Two important Fusion 360 Preferences tips

One obvious and one more specific

If you already know these Fusion 360 Preferences tips then well done. If not check out below.

The first one is to set the default orientation to be Z up so your CAM output is already well on the way to being correctly configured.

The second one is not so obvious – scaling the entire sketch based on the first dimension you specify. Suppose you have an object that you want to draw to scale based on a photograph image. If you import this using Insert/Canvas you get a faint image of the photograph over which you can superimpose your sketch. Once you have created the sketch you can then draw a construction line that runs from any two extreme longest points of the sketch. Measure the distance on the real object and then specify this dimension on your sketch. Everything on the sketch will now be scaled accordingly. So useful ….

Probably the best example I have seen of this was by Clough42 in this video about his construction of a depanelizing tool for PCB biscuits. He has done a further video recently using the same technique with dual axis images. This is impressive to watch.

Minor update on the Qidi i-fast to say all is going well and I am getting some very good print results. I am still debating which slicer to run with and do seem to be getting more repeatable prints using Simplify 3D.

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Adding thrust bearings to the Myford Super 7 with Clough42 ELS fitted

Some time ago I documented my implementation of the Clough42 Electronic Leadscrew on my Myford Super 7 Big Bore lathe.   I also wrote up adding thrust bearings to the top slide and cross slide adjusters.   What remained outstanding was adding thrust bearings to the leadscrew.  While there is a commercial kit from Hemmingway Kits to install these, my implementation of the ELS involved a direct drive to the leadscrew at the tailstock end of the bed and made things difficult – I ran out of length on the leadscrew.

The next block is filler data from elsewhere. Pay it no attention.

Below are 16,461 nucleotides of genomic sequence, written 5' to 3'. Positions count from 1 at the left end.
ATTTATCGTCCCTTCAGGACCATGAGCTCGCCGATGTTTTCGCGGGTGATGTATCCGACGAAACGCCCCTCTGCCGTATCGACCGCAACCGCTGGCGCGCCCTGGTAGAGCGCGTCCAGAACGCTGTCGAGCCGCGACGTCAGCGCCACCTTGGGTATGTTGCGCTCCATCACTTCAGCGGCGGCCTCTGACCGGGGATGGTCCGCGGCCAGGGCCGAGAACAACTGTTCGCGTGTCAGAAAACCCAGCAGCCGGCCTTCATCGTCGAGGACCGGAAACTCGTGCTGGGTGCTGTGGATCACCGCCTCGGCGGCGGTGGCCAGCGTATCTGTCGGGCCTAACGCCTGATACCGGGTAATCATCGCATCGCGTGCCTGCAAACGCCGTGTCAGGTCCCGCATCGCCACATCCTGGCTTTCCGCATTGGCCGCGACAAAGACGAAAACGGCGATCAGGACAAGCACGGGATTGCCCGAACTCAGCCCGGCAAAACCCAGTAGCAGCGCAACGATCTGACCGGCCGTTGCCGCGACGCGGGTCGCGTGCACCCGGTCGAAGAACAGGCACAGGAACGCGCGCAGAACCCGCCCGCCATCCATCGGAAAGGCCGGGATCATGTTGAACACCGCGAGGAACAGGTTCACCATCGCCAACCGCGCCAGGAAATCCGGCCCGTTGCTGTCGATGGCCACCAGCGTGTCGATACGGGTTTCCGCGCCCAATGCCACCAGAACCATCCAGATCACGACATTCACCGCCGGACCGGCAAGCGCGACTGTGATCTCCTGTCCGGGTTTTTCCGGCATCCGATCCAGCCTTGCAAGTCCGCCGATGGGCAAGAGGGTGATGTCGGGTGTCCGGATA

After considering the situation I opted to retain my ELS drive concept and gain space for the bearings by shaving metal from the Myford leadscrew bracket.  It is not an ideal modification as I am always very reticent about physically changing the structure of my machines.   Despite this I have to say it seems to have paid off and I now have a very stable and repeatable leadscrew feed from the ELS.  Here is a photo of the result.

modification to the leadscrew mounting for adding thrust bearings
The final assembly using the ELS drive concept to the end of the leadscrew and how space was made for thrust bearings to be fitted

I have added details of the modification to the original thrust bearing write up and this can be downloaded as a PDF from the link below.

Myford Super 7 Thrust Bearing Mods including leadscrew

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First screw threads cut using Clough42 electronic leadscrew

Metric Threads on an Imperial Lathe

You might well have read my write up on how I implemented the Clough42 Electronic Leadscrew on my Myford Super 7 Large Bore lathe.

While I have been successfully using the ELS as an automatic feed, I had put off attempting screw thread cutting.  You know how it is.   Screw cutting is nagging at you to try, but it is on the ‘too difficult’ pile pending other more interesting jobs.  There is always something else to do, so you kid yourself it is justified to put it off until another day.  Well another ‘lockdown’ day dawned and I decided today was the day.   

My experiences are recorded here as a full write up

Screw cutting using the Clough42 ELS

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Clough42 Electronic Leadscrew Project Implementation Notes

I have been avidly watching Clough42 on YouTube.  James comes over as a really nice guy and his presentation of his projects is excellent.

My principle interest is the Electronic Leadscrew modification to lathes.  When installed this removes all the hassle of gearboxes and look up tables to be able to cut both Imperial and Metric screw threads and to set X axis movement feed rates.

The concept is simple but his implementation is second to none.  A rotary encoder is fitted to the spindle to count revolutions of the chuck and a stepper motor (or servo hybrid) controls the rotation of the leadscrew.  The resulting feed speed is derived from look up tables.  The whole installation is controlled by a Texas Instruments LaunchPad C2000 microcontroller development board.

I have documented how I implemented this on my Myford Super 7 Big Bore lathe and the pdf can be downloaded below.   There is also a ZIP file of all the Fusion related models for either CNC or 3D printing.

Electronic Leadscrew on Myford Super 7

Minor edits added to v3 relating to programming the servo controller

Electronic Leadscrew on Myford Super 7 v3

Electronic Leadscrew Fusion 360 Files

Updates : –

Painted control panel for Clough42 Electronic Leadscrew
Finally got the Clough42 Electronic Leadscrew control panel box painted and rather pleased with the result.

Since installing the ELS I have incorporated thrust bearings on the leadscrew mounting.   This impacts on the coupling to the stepper motor.

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